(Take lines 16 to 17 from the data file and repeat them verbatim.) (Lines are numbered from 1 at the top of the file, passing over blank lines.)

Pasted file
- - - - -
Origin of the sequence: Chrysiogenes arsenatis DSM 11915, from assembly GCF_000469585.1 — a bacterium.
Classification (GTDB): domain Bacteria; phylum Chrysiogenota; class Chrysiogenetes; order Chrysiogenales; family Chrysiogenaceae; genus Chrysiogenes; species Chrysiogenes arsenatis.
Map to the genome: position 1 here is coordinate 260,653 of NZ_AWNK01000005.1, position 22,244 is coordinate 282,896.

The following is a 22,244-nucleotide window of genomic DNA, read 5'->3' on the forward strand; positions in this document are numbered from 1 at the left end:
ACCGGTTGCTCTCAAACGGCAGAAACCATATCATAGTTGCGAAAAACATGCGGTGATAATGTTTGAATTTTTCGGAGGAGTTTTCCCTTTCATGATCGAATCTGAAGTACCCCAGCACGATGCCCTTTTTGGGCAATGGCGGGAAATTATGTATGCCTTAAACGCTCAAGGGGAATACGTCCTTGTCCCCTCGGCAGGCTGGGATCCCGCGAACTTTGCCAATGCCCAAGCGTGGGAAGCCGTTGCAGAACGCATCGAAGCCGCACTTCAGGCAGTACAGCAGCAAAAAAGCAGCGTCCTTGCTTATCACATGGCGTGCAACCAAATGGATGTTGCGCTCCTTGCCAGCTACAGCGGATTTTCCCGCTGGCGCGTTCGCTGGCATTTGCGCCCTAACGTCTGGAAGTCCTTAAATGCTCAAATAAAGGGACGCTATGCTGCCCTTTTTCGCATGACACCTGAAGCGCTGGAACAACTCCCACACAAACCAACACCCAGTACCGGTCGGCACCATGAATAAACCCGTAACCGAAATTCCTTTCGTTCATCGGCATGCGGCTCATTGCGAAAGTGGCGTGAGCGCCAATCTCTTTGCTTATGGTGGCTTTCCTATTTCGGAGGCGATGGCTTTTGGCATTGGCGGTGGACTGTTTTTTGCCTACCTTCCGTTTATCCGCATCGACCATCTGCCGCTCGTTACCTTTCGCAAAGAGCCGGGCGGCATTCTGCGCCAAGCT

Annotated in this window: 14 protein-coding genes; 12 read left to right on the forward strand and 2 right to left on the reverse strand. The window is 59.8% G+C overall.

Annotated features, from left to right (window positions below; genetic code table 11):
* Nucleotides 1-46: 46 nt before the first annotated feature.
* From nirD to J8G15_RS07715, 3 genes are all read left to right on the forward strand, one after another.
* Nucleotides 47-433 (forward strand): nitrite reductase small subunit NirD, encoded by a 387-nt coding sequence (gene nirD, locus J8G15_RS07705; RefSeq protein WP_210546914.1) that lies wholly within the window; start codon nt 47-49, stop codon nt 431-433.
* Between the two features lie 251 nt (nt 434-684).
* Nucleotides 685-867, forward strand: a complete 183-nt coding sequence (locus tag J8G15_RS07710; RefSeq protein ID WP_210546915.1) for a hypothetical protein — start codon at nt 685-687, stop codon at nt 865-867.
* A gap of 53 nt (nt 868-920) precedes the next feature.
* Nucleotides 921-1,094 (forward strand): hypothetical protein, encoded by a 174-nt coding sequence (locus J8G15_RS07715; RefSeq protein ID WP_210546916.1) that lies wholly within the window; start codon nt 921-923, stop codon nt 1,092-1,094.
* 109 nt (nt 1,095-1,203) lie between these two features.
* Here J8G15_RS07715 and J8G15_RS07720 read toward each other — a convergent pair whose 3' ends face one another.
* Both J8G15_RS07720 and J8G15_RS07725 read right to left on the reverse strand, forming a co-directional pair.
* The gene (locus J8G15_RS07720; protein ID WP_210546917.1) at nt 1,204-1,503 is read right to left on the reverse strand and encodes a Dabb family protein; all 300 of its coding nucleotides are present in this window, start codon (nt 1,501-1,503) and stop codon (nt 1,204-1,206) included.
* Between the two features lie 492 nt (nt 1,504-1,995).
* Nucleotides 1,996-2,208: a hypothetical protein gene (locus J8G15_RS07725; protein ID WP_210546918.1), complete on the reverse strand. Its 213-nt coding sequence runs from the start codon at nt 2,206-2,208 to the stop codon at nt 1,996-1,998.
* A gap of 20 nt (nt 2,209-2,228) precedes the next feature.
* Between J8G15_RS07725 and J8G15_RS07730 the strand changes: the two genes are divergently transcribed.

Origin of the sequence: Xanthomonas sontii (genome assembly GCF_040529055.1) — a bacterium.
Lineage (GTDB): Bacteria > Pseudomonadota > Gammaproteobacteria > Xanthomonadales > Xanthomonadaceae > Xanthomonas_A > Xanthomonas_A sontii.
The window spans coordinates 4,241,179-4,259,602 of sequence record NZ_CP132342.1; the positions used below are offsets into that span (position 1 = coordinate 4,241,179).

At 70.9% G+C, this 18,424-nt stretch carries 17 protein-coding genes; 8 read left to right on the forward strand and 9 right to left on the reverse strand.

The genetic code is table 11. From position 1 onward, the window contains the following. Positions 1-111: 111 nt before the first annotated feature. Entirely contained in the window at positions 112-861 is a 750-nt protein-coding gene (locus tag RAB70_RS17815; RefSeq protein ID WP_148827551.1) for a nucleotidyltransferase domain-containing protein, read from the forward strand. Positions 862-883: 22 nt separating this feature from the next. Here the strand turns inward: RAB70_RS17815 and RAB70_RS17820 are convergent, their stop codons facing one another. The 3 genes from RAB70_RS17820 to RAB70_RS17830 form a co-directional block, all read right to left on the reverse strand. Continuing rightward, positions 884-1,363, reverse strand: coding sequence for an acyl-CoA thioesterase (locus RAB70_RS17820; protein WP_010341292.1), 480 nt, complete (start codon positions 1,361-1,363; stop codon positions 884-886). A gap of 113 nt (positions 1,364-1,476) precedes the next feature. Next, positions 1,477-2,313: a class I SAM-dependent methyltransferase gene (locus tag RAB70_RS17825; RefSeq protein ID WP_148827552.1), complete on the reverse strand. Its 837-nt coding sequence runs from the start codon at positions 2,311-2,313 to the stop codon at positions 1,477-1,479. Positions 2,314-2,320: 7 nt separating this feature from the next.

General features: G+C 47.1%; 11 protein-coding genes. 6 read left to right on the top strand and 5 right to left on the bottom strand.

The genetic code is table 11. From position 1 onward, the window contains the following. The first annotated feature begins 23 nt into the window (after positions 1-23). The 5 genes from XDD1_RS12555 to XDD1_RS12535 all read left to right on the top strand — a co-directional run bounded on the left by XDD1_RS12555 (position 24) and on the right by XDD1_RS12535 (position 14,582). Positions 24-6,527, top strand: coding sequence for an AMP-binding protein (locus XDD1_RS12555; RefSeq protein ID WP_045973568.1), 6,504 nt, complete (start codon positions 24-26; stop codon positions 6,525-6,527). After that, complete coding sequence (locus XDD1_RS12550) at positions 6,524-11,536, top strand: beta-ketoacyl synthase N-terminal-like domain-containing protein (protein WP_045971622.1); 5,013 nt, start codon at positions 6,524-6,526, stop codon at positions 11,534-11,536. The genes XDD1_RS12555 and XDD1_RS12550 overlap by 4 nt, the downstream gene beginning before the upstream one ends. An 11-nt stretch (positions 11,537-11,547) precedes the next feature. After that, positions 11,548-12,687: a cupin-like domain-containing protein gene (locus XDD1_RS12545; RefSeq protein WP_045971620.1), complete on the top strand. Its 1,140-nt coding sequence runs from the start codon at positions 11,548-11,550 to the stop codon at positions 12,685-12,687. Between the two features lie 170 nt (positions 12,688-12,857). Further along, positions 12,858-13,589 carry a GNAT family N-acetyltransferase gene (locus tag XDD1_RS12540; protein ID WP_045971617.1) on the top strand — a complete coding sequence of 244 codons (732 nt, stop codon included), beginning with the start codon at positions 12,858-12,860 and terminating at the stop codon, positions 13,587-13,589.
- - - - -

* Here J8G15_RS07715 and J8G15_RS07720 read toward each other — a convergent pair whose 3' ends face one another.
* Both J8G15_RS07720 and J8G15_RS07725 read right to left on the reverse strand, forming a co-directional pair.